So if you look at the foreign policy evolution in the U.S., especially since the Truman Doctrine, which marked the beginning of the Cold War policies that began the distribution of what was to become our now empire of seven hundred and forty some bases, forty or fifty different intelligence agencies, you see that the CIA was a first version of under-the-major-media radar secret instruments -- therefore out of public consciousness -- coercive regime change tools. An early CIA coordinated regime change, for instance, was the democratic government in Iran in 1953. That had to be done becausse its democratic intention was decidedly not polyarchic as it was about to nationalize some corporate owned interests there, most concernedly the oil.
Eventually, naive and "subversive" elements in our own government (these have since been systematically categorized, labeled and smeared with such terms as "liberals," with the not accidental associations with socialism and communism and all the negatives imbedded in those knee jerk respondent inducing terms) revealed these tactics -- and it didn't help these polyarchs that occassional blowback would occur from CIA activities -- a certain amount of disturbance was created by that occassionally managed to hit key elements of public awareness, thereby raising concerns about this covert entity called the CIA. Undoubtedly all that conscousness raising that resulted in public suspicion, accomplished by these undemocratic "subversives," was enhanced by a general and growing public alarm as the catastrophic effects of the Vietnam War adventure slowly ebbed into public awareness. So with the Nixon presidential debacle and all that ensued around that, a policy shift of some sort was obviously put on the table -- someone's table somewhere, I suppose -- for consideration.
And so in the 80's, under Reagan and his own very strong belief in neoliberal principles that came well packaged and presented to the national stage in the Oval Office, a shift was eventually made, they began looking for a more hegemonic based way of "promoting democracy" and the NED was born. Remember, here, that Saddam was actually a product of the pre NED, covert operation regime change period, and he was used, as of old, by the overlapping tactics of that period, while this shift to the new polyarchic policy making was beginning to find its way in the foreign policy tool box (interestingly this shift also appears coordinated with the beginnings of the unitary executive theory by some of the same conservatives whose area of interest in this case happened to be constitutional law). Note that by 1990, or so, Saddam was becoming a dinasaur in the U.S.'s previous foreign policy tool kit. Notice to that he happens to have headed a little oil rich country dead in the heart of the strategic ellips. Note that there was a conveniently timed Gulf War I about that time, engaged as we all know for all the public reasons given, now the general historical record undoubtedly taught in high school classes, and with all this foreign policy forming, much of it in institutionally now in place, policy which has it's own implacable force that transends the rovolving door of politicians in the democratically elective arm of our own polyarchic political system, that gives it the "look" of a democracy. The result was all sorts of propagandistic tools to play with in the public media. Not the least of which would be the evolution of a replacement for the now diminshed value of the fear of communism after the Soviet Union collapsed. That would be, of course, terrorism.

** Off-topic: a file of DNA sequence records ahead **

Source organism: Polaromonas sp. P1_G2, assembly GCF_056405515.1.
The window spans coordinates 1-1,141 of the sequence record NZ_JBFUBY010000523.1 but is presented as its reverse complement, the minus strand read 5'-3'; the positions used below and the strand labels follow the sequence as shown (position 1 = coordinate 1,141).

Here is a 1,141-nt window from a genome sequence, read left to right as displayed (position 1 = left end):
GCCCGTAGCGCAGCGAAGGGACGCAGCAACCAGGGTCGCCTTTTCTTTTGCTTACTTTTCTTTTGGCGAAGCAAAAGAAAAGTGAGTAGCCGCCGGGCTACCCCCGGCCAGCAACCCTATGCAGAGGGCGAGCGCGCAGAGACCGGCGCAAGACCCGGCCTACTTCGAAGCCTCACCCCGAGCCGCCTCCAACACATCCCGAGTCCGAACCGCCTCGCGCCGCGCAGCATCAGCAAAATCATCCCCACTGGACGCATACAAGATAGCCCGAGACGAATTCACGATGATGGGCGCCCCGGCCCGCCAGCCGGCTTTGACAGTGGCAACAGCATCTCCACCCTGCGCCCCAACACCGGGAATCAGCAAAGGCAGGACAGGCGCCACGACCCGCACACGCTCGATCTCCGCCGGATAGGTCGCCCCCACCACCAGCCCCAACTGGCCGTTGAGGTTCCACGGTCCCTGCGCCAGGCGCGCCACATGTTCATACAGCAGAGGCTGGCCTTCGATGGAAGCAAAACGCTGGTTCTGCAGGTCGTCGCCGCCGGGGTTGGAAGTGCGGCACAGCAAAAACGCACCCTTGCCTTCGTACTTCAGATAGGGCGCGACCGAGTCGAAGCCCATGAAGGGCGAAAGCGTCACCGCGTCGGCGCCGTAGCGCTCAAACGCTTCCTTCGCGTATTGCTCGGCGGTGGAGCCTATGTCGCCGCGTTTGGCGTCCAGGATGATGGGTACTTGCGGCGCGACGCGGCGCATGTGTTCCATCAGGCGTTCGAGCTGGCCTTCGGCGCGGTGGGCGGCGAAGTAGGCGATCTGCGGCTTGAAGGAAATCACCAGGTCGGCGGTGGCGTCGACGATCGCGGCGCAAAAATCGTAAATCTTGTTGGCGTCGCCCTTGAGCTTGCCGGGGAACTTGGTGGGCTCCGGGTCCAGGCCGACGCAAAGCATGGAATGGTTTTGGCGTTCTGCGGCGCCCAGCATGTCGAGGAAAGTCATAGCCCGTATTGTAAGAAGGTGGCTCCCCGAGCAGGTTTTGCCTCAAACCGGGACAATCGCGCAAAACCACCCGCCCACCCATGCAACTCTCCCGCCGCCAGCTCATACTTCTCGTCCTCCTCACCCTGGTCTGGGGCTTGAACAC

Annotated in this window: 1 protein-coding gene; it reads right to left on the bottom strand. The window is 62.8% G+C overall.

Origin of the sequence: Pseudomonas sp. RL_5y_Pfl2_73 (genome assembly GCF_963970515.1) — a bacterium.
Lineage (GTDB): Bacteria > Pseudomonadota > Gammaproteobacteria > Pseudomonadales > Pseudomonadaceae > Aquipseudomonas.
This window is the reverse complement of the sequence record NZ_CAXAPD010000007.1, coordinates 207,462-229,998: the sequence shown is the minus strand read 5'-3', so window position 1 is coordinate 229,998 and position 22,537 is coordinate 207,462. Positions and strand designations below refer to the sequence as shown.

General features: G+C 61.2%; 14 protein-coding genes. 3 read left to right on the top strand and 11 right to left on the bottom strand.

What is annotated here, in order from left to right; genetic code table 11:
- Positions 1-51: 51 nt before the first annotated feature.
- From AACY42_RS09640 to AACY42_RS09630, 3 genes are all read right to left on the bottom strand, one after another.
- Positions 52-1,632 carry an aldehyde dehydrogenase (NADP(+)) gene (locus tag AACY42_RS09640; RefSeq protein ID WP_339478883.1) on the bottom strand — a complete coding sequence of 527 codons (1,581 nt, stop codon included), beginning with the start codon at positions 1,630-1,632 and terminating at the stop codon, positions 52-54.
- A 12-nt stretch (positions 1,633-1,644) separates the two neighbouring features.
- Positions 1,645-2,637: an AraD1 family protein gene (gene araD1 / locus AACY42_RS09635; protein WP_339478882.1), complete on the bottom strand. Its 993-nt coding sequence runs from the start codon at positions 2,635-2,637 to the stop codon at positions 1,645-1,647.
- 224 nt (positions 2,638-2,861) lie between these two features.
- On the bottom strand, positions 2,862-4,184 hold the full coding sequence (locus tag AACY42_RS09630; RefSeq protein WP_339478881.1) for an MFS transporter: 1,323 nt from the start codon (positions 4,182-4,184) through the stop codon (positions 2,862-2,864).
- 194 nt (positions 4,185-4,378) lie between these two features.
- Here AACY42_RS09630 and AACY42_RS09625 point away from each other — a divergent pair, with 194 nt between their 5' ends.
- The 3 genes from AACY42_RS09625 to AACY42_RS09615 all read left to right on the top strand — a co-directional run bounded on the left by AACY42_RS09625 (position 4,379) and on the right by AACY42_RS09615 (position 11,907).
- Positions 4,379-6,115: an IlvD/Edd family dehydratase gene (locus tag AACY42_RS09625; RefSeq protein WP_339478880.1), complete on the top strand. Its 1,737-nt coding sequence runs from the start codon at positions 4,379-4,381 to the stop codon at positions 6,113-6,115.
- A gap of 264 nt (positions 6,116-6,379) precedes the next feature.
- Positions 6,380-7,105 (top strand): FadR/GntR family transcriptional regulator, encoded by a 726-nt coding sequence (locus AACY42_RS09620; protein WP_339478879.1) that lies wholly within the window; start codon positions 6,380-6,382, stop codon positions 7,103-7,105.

That sort of brings up this whole notion of nation states discussed in the document from the citation I started with. Nation states have been an evolving definition for several hundred years now, and they have been evolving in concert with a process known as colonialism. There's a correlation between colonialism and the globalization of neoliberalism. But I don't recall anyone in my high school history classes making that clear to me. At any rate, nation states are still undergoing definitional processes, especially in the peripheries, and of course the ideal is to get them all in the form of polyarchic democracies with a group of revolving door elites switching back and forth between all the major power mechanisms, like the multinational collective economic entities, commonly called corporations, the militaries (which are now being privatized as corporations as well, a recent trend, but very exciting I suspect for the neoliberal polyarchs), and government bureaucracies. The end result of this transformation may very well be what William Harrison envisioned when he published his short story Rollerball Ball Murder in Esquire magazine. The 1975 movie Rollerball starring James Caan, depicts that story and the corporate world that had evolved by then -- which was set in 2018, eleven years from now. Hmmm. I wonder if this mess in Iraq has set things back any?